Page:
The X1 Max can be had with two different powertrains. In-hub motors further add to the board’s stealth factor, as they’re virtually invisible and utterly silent, but I selected the belt-drive system. In my experience, belt-driven boards pack more low-end punch (useful for a heavier rider such as myself) and I actually rather enjoy the high-pitched whine of the belt drive system – I also happen to think a little noise makes for a safer ride.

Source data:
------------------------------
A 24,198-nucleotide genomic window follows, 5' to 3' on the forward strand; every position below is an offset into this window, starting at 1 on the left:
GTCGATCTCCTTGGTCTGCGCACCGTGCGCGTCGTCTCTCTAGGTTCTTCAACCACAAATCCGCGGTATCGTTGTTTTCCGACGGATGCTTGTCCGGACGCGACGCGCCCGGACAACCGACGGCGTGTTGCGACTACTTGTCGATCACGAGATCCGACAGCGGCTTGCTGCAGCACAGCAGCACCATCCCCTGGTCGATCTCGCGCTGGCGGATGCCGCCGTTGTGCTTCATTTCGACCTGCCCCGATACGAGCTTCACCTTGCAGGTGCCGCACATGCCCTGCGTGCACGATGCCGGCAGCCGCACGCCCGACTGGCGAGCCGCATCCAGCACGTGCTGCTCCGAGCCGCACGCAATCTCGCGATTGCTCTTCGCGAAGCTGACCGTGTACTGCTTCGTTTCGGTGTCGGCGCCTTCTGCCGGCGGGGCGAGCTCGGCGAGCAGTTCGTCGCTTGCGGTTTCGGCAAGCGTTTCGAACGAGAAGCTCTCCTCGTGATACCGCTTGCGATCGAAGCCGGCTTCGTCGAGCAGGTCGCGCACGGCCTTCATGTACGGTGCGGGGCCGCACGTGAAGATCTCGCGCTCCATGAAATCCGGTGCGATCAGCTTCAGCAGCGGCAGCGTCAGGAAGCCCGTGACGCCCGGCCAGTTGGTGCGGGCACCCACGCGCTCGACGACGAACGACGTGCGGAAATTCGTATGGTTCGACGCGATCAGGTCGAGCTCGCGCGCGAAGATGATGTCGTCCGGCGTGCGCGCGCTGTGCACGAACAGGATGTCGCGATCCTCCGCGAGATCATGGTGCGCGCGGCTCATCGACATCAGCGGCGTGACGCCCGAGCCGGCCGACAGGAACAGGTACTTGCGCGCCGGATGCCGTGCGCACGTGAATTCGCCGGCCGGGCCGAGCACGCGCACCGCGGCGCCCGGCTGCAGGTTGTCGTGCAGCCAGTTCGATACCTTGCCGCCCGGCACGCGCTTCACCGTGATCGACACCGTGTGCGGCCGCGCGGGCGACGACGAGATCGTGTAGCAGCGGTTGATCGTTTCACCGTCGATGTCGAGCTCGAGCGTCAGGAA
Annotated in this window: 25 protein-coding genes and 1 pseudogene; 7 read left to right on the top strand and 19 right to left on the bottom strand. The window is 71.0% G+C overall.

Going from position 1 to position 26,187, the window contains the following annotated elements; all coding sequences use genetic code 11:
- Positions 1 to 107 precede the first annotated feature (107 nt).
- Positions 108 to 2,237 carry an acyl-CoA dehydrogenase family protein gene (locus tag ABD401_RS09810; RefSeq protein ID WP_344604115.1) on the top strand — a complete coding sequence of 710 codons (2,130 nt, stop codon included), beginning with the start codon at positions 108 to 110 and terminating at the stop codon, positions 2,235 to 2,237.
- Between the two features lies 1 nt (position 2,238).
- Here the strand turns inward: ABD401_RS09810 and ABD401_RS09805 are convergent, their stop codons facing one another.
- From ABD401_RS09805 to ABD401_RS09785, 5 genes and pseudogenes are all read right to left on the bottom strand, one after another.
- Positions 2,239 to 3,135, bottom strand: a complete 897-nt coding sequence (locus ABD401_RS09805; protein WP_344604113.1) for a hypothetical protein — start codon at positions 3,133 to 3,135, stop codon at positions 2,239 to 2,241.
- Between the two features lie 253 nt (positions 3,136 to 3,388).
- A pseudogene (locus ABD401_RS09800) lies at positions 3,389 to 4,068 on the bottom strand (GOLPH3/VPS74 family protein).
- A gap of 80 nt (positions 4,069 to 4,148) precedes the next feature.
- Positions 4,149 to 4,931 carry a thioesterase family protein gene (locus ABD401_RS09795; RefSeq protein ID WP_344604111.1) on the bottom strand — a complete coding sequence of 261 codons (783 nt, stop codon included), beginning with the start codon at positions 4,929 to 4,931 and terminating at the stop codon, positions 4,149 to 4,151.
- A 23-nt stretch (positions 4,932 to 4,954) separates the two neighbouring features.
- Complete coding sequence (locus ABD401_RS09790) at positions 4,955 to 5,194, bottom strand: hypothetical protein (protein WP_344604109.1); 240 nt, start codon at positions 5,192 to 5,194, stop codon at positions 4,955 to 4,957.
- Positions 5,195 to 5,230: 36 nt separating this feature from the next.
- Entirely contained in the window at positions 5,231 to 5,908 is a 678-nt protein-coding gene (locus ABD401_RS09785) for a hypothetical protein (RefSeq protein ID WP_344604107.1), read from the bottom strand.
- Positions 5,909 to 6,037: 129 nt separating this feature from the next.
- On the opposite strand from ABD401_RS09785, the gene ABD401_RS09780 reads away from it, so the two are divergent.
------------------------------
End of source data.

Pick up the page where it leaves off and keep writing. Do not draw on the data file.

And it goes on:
The premium feel continues when you first step foot on the X1 and apply throttle through the handheld remote. Only the first two of four speed settings are available for the first 10km of riding – a thoughtful safety feature. But as a fairly experienced rider I promptly turned this off through the mobile app. In all modes, power delivery is smooth and highly responsive to even slight inputs on the handheld remote, but without ever feeling oversensitive or jerky. Crucially, the same can be said for the braking, which increases in intensity as you raise your speed mode. Brakes are often a standout weakness on electric skateboards but the X1 Max has no such issues, more than capable of bringing all 95kg of me to a swift standstill smoothly and without hesitation.